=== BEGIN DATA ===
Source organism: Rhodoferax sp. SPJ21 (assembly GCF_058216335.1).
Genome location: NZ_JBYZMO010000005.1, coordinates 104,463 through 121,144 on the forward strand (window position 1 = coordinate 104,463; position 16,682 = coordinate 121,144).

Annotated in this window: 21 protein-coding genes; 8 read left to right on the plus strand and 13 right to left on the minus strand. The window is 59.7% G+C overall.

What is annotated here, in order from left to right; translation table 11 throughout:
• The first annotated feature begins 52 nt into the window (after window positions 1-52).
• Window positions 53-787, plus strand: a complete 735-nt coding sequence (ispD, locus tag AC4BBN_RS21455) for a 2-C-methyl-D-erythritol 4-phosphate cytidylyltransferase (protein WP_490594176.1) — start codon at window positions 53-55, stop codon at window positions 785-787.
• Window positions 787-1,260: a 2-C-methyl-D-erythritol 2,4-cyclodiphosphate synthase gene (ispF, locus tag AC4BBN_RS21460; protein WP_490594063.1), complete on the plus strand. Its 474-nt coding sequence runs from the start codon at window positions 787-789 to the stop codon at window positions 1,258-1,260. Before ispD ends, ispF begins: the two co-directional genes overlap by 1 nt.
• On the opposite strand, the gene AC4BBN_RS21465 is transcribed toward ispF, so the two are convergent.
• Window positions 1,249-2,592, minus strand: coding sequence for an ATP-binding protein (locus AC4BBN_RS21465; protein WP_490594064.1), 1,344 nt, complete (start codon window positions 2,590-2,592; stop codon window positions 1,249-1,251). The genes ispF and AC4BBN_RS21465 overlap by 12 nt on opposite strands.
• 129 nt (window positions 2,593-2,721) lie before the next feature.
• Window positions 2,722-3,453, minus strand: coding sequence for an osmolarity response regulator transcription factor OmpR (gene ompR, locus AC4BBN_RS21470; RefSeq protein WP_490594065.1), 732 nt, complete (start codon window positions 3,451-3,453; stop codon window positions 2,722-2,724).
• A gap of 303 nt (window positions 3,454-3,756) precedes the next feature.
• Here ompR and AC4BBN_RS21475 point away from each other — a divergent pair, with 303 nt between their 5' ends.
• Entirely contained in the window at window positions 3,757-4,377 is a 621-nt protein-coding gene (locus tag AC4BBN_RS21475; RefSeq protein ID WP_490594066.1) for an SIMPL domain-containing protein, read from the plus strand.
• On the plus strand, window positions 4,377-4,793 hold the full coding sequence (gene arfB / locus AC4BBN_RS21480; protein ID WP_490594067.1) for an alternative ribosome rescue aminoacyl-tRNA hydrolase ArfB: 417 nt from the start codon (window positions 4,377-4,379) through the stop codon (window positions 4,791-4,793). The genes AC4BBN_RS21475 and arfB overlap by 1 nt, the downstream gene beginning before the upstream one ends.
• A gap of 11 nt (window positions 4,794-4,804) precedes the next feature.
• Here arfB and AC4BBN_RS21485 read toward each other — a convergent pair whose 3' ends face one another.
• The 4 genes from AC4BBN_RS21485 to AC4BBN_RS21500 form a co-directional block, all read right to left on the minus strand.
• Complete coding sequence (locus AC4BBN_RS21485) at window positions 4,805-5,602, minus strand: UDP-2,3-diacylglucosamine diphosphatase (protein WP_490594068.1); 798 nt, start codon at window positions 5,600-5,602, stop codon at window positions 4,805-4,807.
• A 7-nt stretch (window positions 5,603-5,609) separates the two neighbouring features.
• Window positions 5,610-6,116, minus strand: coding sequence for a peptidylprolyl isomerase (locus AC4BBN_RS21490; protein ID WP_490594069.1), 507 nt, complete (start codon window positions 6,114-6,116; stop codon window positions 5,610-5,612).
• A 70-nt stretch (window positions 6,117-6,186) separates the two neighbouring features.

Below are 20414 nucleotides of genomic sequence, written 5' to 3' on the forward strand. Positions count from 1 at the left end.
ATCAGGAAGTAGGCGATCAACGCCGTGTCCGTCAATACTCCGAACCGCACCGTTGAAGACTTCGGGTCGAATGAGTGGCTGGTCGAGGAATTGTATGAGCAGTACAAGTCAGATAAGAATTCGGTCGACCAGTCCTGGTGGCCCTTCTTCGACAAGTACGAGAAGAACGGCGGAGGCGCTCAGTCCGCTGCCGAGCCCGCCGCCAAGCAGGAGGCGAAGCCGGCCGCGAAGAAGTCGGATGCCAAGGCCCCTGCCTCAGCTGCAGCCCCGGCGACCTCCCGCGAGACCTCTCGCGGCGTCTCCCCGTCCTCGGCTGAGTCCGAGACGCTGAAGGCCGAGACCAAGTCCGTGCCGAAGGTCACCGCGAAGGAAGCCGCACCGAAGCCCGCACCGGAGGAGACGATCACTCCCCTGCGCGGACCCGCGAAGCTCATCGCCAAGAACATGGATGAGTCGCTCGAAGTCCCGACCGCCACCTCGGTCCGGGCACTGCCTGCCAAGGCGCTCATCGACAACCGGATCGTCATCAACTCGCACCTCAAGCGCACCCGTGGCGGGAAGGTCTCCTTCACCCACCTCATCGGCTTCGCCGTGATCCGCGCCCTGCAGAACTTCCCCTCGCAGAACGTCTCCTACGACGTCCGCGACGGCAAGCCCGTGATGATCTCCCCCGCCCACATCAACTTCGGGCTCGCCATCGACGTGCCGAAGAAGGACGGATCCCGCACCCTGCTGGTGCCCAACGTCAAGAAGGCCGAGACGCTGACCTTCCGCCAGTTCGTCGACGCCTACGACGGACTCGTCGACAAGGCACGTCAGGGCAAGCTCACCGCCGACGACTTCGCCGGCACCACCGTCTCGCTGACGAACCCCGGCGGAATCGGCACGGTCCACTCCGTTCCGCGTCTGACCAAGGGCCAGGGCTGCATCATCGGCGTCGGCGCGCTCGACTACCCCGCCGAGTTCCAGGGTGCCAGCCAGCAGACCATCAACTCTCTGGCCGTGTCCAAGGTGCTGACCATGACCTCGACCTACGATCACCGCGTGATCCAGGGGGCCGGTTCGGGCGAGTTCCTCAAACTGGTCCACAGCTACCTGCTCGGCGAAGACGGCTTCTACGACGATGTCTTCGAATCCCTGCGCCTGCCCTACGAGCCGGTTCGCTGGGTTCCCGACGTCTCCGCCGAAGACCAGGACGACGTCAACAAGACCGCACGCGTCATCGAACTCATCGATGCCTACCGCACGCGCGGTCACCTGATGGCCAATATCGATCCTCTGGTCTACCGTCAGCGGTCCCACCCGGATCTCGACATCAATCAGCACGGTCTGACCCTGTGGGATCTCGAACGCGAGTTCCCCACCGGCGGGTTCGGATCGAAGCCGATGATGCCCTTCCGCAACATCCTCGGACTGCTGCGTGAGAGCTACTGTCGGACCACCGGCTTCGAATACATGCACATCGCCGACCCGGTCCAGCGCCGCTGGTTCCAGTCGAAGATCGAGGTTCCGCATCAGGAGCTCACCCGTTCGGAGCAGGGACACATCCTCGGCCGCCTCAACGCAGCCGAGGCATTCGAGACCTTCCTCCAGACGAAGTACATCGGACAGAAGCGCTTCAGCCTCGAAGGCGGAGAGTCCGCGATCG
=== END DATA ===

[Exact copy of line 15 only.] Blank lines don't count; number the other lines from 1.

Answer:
• On the plus strand, window positions 4,377-4,793 hold the full coding sequence (gene arfB / locus AC4BBN_RS21480; protein ID WP_490594067.1) for an alternative ribosome rescue aminoacyl-tRNA hydrolase ArfB: 417 nt from the start codon (window positions 4,377-4,379) through the stop codon (window positions 4,791-4,793). The genes AC4BBN_RS21475 and arfB overlap by 1 nt, the downstream gene beginning before the upstream one ends.